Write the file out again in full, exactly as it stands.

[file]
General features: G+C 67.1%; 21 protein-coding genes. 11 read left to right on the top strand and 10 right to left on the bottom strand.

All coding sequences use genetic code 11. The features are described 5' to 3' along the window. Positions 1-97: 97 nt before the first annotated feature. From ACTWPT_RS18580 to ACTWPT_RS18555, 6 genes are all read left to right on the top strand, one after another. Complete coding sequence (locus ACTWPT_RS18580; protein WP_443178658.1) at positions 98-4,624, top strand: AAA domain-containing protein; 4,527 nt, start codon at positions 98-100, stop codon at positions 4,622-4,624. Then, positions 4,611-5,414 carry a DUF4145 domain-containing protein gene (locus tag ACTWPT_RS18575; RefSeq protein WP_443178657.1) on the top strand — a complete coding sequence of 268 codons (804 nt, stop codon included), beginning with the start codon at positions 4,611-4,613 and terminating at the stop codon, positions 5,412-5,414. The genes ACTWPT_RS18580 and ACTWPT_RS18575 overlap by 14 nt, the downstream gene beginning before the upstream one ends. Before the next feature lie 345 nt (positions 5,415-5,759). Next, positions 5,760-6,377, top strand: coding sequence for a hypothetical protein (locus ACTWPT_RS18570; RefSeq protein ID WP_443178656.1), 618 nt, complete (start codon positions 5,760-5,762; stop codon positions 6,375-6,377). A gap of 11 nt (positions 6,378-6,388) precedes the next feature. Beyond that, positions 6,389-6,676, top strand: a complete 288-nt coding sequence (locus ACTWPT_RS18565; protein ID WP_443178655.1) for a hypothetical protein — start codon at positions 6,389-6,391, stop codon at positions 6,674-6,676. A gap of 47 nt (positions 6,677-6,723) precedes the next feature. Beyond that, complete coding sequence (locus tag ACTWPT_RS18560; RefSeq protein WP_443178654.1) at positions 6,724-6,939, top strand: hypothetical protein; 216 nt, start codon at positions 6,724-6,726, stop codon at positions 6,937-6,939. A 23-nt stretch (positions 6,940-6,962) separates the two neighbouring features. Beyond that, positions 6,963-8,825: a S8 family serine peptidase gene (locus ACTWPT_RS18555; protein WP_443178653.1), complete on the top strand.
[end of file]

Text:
General features: G+C 67.1%; 21 protein-coding genes. 11 read left to right on the top strand and 10 right to left on the bottom strand.

All coding sequences use genetic code 11. The features are described 5' to 3' along the window. Positions 1-97: 97 nt before the first annotated feature. From ACTWPT_RS18580 to ACTWPT_RS18555, 6 genes are all read left to right on the top strand, one after another. Complete coding sequence (locus ACTWPT_RS18580; protein WP_443178658.1) at positions 98-4,624, top strand: AAA domain-containing protein; 4,527 nt, start codon at positions 98-100, stop codon at positions 4,622-4,624. Then, positions 4,611-5,414 carry a DUF4145 domain-containing protein gene (locus tag ACTWPT_RS18575; RefSeq protein WP_443178657.1) on the top strand — a complete coding sequence of 268 codons (804 nt, stop codon included), beginning with the start codon at positions 4,611-4,613 and terminating at the stop codon, positions 5,412-5,414. The genes ACTWPT_RS18580 and ACTWPT_RS18575 overlap by 14 nt, the downstream gene beginning before the upstream one ends. Before the next feature lie 345 nt (positions 5,415-5,759). Next, positions 5,760-6,377, top strand: coding sequence for a hypothetical protein (locus ACTWPT_RS18570; RefSeq protein ID WP_443178656.1), 618 nt, complete (start codon positions 5,760-5,762; stop codon positions 6,375-6,377). A gap of 11 nt (positions 6,378-6,388) precedes the next feature. Beyond that, positions 6,389-6,676, top strand: a complete 288-nt coding sequence (locus ACTWPT_RS18565; protein ID WP_443178655.1) for a hypothetical protein — start codon at positions 6,389-6,391, stop codon at positions 6,674-6,676. A gap of 47 nt (positions 6,677-6,723) precedes the next feature. Beyond that, complete coding sequence (locus tag ACTWPT_RS18560; RefSeq protein WP_443178654.1) at positions 6,724-6,939, top strand: hypothetical protein; 216 nt, start codon at positions 6,724-6,726, stop codon at positions 6,937-6,939. A 23-nt stretch (positions 6,940-6,962) separates the two neighbouring features. Beyond that, positions 6,963-8,825: a S8 family serine peptidase gene (locus ACTWPT_RS18555; protein WP_443178653.1), complete on the top strand.